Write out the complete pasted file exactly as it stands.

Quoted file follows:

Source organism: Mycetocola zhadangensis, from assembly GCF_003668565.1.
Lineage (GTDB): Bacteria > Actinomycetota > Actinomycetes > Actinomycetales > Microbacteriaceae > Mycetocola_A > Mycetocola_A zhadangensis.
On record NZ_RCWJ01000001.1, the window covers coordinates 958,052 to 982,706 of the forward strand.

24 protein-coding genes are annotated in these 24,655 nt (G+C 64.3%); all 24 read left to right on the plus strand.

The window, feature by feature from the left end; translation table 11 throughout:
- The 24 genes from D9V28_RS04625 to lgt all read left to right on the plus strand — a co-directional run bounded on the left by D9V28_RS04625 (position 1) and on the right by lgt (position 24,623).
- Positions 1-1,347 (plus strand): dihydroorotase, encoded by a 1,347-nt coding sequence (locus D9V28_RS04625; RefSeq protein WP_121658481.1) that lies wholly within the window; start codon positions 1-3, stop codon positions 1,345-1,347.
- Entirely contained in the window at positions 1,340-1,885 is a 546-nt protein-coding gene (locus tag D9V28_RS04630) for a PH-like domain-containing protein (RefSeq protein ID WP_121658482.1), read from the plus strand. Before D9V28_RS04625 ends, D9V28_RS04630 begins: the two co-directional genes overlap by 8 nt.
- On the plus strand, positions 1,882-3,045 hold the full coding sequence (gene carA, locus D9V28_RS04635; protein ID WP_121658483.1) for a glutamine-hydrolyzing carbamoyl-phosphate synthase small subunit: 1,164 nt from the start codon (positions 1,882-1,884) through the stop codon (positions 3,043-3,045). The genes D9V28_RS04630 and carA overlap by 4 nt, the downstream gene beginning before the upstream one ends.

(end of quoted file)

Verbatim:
Source organism: Mycetocola zhadangensis, from assembly GCF_003668565.1.
Lineage (GTDB): Bacteria > Actinomycetota > Actinomycetes > Actinomycetales > Microbacteriaceae > Mycetocola_A > Mycetocola_A zhadangensis.
On record NZ_RCWJ01000001.1, the window covers coordinates 958,052 to 982,706 of the forward strand.

24 protein-coding genes are annotated in these 24,655 nt (G+C 64.3%); all 24 read left to right on the plus strand.

The window, feature by feature from the left end; translation table 11 throughout:
- The 24 genes from D9V28_RS04625 to lgt all read left to right on the plus strand — a co-directional run bounded on the left by D9V28_RS04625 (position 1) and on the right by lgt (position 24,623).
- Positions 1-1,347 (plus strand): dihydroorotase, encoded by a 1,347-nt coding sequence (locus D9V28_RS04625; RefSeq protein WP_121658481.1) that lies wholly within the window; start codon positions 1-3, stop codon positions 1,345-1,347.
- Entirely contained in the window at positions 1,340-1,885 is a 546-nt protein-coding gene (locus tag D9V28_RS04630) for a PH-like domain-containing protein (RefSeq protein ID WP_121658482.1), read from the plus strand. Before D9V28_RS04625 ends, D9V28_RS04630 begins: the two co-directional genes overlap by 8 nt.
- On the plus strand, positions 1,882-3,045 hold the full coding sequence (gene carA, locus D9V28_RS04635; protein ID WP_121658483.1) for a glutamine-hydrolyzing carbamoyl-phosphate synthase small subunit: 1,164 nt from the start codon (positions 1,882-1,884) through the stop codon (positions 3,043-3,045). The genes D9V28_RS04630 and carA overlap by 4 nt, the downstream gene beginning before the upstream one ends.